|LIBERAL-MINDED. The mid-term senatorial election of 1963 yielded 4|
LP winners (Ziga, Liwag, Padilla, with Roxas, topping the leaderboard)
and 4 NP winners (Diokno, Tolentino, Guanzon, Puyat). Print ad, 1963.
As the political candidates of this year's presidential elections go into their last-minute campaigning frenzy, let us take time to look at some of the print ads from Philippine elections of yesteryears, For many years, the polls were dominated by just 2 parties--Liberals and Nacionalistas. In the 1961 elections, Liberal Diosdado Macapagal (28 Sep. 1910/21 Apr. 1997) went up against the incumbent, Carlos P, Garcia, after Independent Rogelio dela Rosa--actor and Macapagal's brother-in-law--pulled out of the presidential race to run again for Senator under the LP ticket. Macapagal went on to become the 6th president of the Philippines.
In the next presidential elections of 1965, rising star and Nacionalista Party leader Ferdinand Edralin Marcos (11 Sep. 197/28 Sep. 1989), Senate President, ran against Macapagal and won the presidency, serving three unprecedented terms. His hold on power was thwarted when he called for a snap elections that was rigged, but which was actually won by Ninoy's widow, Corazon Aquino. Marcos was ousted during the People Power revolution of 1986.
Marcos' running mate, Fernando Hofilena Lopez, (13 Apr. 1904/26 May 1993) had previously served as Vice President to Elpidio Quirino (1949-1953) and handily won the same post in 1965. He would serve 2 terms with Marcos until Martial Law was declared in 1972. The Lopezes fell out of favor when they denounced the corruption of Marcos. As a result, the VP position was dissolved and the Lopezes were stripped of their political and business assets like ABS-CBN and Meralco.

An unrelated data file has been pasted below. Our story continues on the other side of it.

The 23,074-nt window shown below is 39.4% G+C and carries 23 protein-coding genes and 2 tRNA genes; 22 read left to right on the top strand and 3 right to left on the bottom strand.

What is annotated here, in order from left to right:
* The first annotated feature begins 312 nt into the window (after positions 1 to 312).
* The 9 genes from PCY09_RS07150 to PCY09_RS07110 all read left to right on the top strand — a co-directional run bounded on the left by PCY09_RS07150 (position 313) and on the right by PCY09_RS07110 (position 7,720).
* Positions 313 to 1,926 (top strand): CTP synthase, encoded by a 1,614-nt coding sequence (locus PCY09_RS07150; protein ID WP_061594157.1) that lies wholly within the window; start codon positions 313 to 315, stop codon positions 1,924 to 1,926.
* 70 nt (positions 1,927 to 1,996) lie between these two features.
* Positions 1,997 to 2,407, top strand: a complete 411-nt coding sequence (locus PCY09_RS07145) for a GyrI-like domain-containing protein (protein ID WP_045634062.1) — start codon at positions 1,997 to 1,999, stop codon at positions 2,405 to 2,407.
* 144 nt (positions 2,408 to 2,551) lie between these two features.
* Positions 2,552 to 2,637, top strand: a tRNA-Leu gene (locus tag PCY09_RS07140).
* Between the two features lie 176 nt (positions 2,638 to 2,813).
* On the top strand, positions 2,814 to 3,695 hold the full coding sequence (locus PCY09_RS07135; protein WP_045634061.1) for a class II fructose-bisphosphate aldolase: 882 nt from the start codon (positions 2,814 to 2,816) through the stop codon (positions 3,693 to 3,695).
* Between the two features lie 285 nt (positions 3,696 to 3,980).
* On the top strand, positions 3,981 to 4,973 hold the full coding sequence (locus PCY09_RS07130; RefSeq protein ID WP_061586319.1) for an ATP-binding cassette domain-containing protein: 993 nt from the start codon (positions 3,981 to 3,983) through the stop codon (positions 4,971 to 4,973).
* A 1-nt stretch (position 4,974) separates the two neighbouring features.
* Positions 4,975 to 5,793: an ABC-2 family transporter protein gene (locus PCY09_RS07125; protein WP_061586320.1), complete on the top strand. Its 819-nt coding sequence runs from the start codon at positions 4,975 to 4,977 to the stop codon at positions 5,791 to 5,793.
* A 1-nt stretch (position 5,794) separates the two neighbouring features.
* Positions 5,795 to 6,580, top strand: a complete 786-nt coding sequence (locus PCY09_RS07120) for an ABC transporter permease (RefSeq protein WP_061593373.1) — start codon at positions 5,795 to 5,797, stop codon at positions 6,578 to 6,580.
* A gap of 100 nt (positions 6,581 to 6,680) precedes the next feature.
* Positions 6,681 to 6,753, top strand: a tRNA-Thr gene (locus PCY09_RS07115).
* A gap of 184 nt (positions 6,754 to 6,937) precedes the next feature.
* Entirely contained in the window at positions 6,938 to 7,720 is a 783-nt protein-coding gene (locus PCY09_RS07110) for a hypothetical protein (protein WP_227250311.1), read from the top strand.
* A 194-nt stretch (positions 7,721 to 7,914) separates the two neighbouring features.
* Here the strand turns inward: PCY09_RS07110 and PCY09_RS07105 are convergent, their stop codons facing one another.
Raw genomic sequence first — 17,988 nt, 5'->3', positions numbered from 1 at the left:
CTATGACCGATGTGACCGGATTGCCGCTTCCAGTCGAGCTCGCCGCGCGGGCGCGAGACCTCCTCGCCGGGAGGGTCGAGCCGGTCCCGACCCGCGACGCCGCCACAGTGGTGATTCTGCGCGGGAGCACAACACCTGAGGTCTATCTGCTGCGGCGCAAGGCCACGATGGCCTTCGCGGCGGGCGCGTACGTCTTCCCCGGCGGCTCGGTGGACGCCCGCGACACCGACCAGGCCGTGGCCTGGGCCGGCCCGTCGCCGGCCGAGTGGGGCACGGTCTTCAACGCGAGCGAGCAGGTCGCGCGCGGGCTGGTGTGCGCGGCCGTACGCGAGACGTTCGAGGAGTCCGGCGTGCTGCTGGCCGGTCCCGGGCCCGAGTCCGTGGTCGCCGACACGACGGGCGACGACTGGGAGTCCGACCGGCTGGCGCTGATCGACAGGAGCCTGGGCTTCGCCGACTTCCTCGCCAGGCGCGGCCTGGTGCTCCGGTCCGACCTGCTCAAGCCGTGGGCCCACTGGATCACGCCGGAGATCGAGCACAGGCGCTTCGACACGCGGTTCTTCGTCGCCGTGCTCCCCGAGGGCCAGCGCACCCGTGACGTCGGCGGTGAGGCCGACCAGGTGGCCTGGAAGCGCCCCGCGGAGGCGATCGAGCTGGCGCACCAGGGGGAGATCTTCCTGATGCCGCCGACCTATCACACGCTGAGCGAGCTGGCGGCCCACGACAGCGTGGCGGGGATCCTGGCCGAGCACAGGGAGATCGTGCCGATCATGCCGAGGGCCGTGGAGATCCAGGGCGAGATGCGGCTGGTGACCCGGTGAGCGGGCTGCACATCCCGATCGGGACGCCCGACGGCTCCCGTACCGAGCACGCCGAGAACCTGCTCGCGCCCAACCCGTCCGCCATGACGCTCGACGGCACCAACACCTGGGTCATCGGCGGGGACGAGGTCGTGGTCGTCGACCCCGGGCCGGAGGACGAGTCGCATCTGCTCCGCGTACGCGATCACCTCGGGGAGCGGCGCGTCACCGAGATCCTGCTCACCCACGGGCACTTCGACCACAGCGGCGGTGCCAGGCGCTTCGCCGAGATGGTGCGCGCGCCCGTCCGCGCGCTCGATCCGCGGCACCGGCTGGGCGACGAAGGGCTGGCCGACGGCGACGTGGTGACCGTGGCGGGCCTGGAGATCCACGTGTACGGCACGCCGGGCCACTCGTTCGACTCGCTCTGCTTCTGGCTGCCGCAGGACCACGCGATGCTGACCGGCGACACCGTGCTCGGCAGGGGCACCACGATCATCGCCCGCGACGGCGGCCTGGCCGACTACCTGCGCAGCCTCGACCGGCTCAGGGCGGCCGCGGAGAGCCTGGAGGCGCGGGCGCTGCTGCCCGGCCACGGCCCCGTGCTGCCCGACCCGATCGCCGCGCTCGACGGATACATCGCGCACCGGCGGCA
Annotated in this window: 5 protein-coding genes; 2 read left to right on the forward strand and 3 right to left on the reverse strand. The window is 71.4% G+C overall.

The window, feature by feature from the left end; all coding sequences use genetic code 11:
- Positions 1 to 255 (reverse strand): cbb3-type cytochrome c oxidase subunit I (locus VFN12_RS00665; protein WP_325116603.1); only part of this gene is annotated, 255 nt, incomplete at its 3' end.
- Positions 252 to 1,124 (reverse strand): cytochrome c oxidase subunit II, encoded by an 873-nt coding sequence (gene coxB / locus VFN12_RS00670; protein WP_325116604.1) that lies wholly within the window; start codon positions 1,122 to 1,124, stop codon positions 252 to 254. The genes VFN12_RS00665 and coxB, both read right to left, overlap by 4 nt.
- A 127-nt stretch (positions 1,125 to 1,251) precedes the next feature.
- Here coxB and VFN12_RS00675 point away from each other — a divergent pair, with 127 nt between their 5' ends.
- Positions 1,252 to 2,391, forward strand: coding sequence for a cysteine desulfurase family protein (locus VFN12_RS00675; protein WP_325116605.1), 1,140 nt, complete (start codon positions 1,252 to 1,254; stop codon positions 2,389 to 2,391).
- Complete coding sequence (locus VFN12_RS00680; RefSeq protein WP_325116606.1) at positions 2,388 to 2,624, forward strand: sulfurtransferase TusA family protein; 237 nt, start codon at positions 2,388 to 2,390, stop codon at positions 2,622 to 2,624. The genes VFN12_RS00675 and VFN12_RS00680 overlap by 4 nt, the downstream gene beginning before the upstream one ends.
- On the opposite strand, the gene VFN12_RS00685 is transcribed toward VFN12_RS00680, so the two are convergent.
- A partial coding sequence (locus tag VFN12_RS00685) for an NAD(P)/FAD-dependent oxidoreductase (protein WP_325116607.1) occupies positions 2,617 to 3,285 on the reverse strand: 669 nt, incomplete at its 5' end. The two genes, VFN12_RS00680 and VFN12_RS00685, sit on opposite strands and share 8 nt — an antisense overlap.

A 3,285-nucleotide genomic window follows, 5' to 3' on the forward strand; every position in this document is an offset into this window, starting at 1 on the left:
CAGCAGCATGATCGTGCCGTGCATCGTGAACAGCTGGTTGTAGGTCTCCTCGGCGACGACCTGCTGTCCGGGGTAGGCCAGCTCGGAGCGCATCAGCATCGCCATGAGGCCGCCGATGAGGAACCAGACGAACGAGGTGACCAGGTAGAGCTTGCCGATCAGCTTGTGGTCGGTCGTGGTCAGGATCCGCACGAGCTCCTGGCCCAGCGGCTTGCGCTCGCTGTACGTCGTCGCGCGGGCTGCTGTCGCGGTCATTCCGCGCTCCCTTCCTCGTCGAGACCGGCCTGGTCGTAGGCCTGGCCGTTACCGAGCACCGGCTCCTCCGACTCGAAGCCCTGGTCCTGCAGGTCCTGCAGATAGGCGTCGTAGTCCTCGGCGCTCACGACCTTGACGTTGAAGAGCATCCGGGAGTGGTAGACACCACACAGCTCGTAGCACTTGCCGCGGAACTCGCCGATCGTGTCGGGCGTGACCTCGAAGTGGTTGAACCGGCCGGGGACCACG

One of the victorious senatorial candidates in the 1965 elections was Sergio Osmeña Jr. (4 Dec. 1916/26 Mar. 1984) of the Liberal Party. The son of the 4th Philippine president, Osmeña had unsuccessfully ran for VP against Emmanuel Pelaez in 1961, and against Marcos for the presidency in 1969. He was in the U.S. when Martial Law was declared.
The three-termer Ernesto Maceda (26 Mar. 1935) got his start in the Senate in 1971, under the Nacionalista Party. At age 23, the young lawyer was voted as No. 1 councilor of Manila.
The Nacionalista Party senatorial bets in 1971 saw only 3 being elected as Senators. Aside from Maceda, Eva Estrada-Kalaw and Alejandro Almendras won Senate seats, while the opposition Liberal Party got 5, led by the esteemed senator Jovito Salonga. This was after the bloody Plaza Miranda bombing, that wounded the Liberal candidates, many seriously. As we all know, their term as senators abruptly ended with Marcos' proclamation of Martial Law on 23 Sep. 1972. The rest is history.
With the divisiveness, level of muckraking, name-calling and charcarcter assassinatins going on, it looks like the May 9, 2016 Presidential Elections will be another history in the making.